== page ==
If you find seeing the images in search results or some websites a bit small, then Photoshow may help. It is an extension or add-on for Firefox and Chromium-based browsers (practically everything else). Just by hovering over an image on supported websites, like Google search or Amazon, brings up a larger and often HD version. Pressing ‘Esc’ closes the enlarged image and other controls let you save it, change the view, activation settings and so on. I’m testing it out to see if it a great idea or a bit irritating: so far I’m OK with it.

Annotate PDFs with Firefox

The Firefox browser has added the ability to annotate PDFs. Just download from the web or open an existing PDF on your computer and look for the ‘T’ icon at the top-right. This lets you add text notes to the PDF. The pen icon allows you to add ink highlights. Then download the document to save it.

If you don’t see the icons, put about:config in the address bar, accept the warning. Locate pdfjs.annotationEditorMode then click the pen icon and change the value to 0. Save the value and restart Firefox.

More scamming

Most of us are aware that messages from your bank, amazon or other trusted places asking you to click a link, press 1 or call a number are scams.

So are the scammers. The latest technique is to send a message that looks like a social message “Hi, Jim. Are you free tomorrow?’ to you. People are polite so will message back saying that they are not ‘Jim’. Having started a social conversation, it continues on both sides and the scammer reels you in.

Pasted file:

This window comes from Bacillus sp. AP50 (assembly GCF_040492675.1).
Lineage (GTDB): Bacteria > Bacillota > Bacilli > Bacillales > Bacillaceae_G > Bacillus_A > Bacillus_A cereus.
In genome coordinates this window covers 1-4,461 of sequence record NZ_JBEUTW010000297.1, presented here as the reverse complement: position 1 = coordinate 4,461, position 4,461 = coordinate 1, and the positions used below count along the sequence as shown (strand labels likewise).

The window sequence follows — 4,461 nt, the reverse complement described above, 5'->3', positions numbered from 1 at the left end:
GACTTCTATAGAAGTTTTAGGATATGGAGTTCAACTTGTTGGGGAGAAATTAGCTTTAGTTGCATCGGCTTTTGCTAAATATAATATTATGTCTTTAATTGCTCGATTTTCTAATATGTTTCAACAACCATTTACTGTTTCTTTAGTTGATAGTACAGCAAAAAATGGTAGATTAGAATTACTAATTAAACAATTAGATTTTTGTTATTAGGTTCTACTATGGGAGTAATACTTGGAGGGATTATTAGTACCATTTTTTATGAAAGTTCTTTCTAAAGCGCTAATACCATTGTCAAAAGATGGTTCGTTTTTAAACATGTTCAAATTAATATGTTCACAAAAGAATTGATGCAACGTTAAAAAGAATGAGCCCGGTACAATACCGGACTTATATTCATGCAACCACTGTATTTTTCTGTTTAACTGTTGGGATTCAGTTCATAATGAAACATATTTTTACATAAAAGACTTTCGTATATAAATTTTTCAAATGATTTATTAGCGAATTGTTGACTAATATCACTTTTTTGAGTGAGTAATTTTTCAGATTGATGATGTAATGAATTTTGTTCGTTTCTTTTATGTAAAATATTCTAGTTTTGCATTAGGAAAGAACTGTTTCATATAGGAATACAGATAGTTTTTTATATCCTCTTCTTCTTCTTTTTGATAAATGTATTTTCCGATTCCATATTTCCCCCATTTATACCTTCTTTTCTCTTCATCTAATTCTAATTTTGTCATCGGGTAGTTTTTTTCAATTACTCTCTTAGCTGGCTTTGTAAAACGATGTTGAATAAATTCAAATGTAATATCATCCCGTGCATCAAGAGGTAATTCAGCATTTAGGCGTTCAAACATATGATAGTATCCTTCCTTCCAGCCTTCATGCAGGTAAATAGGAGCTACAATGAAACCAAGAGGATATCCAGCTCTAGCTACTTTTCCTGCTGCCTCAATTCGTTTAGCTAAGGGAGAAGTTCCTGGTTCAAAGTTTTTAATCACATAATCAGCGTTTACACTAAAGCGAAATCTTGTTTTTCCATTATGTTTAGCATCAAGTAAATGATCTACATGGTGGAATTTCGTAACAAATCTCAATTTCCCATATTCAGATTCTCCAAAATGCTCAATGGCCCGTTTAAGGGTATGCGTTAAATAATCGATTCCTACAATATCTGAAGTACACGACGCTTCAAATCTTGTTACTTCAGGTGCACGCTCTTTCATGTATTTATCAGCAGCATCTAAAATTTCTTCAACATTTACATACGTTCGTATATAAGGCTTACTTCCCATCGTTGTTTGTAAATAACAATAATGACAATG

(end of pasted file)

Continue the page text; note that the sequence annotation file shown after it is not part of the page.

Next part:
It feels like an innocent mistake to the victim as there is no telltale hook, but it is just as dangerous. If you get a message from someone you don’t know, just ignore it.

Writing down passwords

I hope that you have taken my advice to have complex and unique passwords for every site. However, this means we can’t remember them so I recommend a password manager like lastpass or bitwarden.

I know that a lot of people write them down in notebooks or spreadsheets. These are not inherently secure, but are OK if the notes stay at home.

One interesting idea to increase their security is the ‘magic number’ approach. Choose a number (one digit is suggested so it is harder for the bad guys to spot a pattern, but you may want to add a random character before or after your magic number that you also take out) and insert this number randomly into your password record. I’ll choose 6 so you:

written down actual password to use

Ad6$%g^hyt342 Ad$%g^hyt342

45Kl(*Grt6cgr 45Kl(*Grtcgr

$53Ge6Rt-125 $53GeRt-125

You can see that I remove the magic number when I enter the password into the web site. I’ve made the magic number in bold just so you can see the idea – Don’t do it yourself!

A great method to use and I credit Dave. If you want to watch his video and guide to magic numbers then look here:

https://www.ineededtobeneeded.com/work/passwords/

Finally, keep a printed copy of the file if you keep it electronically or scan/photograph the notebook – just in case you lose the original!

Check downloads for malware

People are getting sneakier and sneakier in getting unwanted and dangerous stuff onto your computer.
Google has updated the VT4Browsers extension for Firefox and Chrome Including Chrome-based browsers like Edge, Brave and Vivaldi). Adding the extension takes you through a simple setup process.
When you download a file you are prompted to send it to VirusTotal to see if it is flagged as dangerous or fails virus checks. This takes just a few seconds.